The next time you talk to a police officer, you might find yourself staring into a lens. Companies such as Taser and Vievu are making small, durable cameras designed to be worn on police officer’s uniforms. The idea is to capture video from the officer’s point of view, for use as evidence against suspects, as well as to help monitor officers’ behavior toward the public.
The concept is catching on. The cameras have been adopted by big city police departments, such as Cincinnati and Oakland, Calif., as well as dozens of smaller cities, such as Bainbridge Island, Wash., where the Vievu camera was initially tested by Officer Ben Sias.
“The only thing that really was different about doing business is that I’d tell the person that we’re being recorded,” Sias says. He sees the camera as a kind of insurance policy.
“In this job we’re frequently accused of things we haven’t done, or things were kind of embellished, as far as contact,” he says. “And the cameras show a pretty unbiased opinion of what actually did happen.”
That makes the cameras particularly appealing in cities where the police have been accused of misconduct.
In Seattle, for example, the police department is being investigated by the Justice Department after a series of amateur videos showed police officers punching or kicking suspects. The problem with some of those videos, says Seattle City Council member Bruce Harrell, is that they often capture only part of an incident.
“What we have now are videos after the fact — the ‘second punch’ kind of situation,” Harrell says.
That’s why Harrell wants Seattle police to start wearing cameras, too. He’s asked the mayor to include money in next year’s budget for a pilot project, equipping a handful of Seattle police with the cameras. He says he hopes the result will be a more complete view of police encounters with the public, as well as better behavior across the board.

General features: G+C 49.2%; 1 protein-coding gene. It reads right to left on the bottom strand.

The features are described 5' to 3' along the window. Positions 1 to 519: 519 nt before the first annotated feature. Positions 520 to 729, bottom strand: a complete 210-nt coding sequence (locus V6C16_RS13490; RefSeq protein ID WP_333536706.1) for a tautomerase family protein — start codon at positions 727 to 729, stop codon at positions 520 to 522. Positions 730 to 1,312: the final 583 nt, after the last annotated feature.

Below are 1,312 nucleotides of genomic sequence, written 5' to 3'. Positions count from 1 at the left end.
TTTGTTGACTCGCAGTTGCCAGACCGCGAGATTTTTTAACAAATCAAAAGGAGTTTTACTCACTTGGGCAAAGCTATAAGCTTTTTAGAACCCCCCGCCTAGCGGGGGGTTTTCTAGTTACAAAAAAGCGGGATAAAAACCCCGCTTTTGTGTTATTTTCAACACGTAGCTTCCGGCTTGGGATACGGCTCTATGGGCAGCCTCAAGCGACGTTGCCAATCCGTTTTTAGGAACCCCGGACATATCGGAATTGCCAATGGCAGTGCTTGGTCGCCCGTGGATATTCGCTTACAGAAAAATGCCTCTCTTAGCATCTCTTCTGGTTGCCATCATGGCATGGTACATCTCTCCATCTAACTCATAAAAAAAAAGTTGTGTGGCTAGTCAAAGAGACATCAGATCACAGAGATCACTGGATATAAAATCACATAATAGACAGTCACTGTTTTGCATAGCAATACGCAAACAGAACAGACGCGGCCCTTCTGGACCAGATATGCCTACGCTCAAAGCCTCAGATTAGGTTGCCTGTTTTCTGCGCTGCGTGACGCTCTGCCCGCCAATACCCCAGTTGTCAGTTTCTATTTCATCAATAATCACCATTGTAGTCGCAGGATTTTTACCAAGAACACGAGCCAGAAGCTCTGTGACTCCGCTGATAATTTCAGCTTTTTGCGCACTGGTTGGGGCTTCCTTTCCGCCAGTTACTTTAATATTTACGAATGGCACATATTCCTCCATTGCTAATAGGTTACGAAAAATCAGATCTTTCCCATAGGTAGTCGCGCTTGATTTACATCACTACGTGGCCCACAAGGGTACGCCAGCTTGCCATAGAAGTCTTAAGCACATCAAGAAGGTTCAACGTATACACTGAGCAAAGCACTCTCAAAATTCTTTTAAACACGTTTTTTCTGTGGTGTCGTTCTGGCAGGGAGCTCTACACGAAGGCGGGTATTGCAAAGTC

“People behave differently when they are on camera,” Harrell says. “So these cameras I believe can restore trust.”
Harrell’s enthusiasm is not shared by Sgt. Rich O’Neill, president of the Seattle Police Officers’ Guild. O’Neill doesn’t like the fact that many of the departments that have adopted wearable cameras have given their officers little discretion: They’re required to record every contact with the public, and can’t stop recording until it’s over — even if a citizen asks them to.
O’Neill says people should think hard about what it will mean to have police officers show up at the front door with a camera rolling.
“Maybe I’m there for something as small as a noise complaint,” O’Neill says. “Maybe I’m at your home for something much more serious, maybe it’s a terribly traumatic event, domestic violence victim, child abuse victim, and I’m going to be walking into that home, videotaping!”
Before police departments adopt the wearable cameras, they usually have to negotiate the ground rules with the local police union. One especially contentious issue is access: the unions generally want guarantees that superiors won’t be able to use the videos to monitor officers’ daily routine, or troll through the videos in search of minor infractions.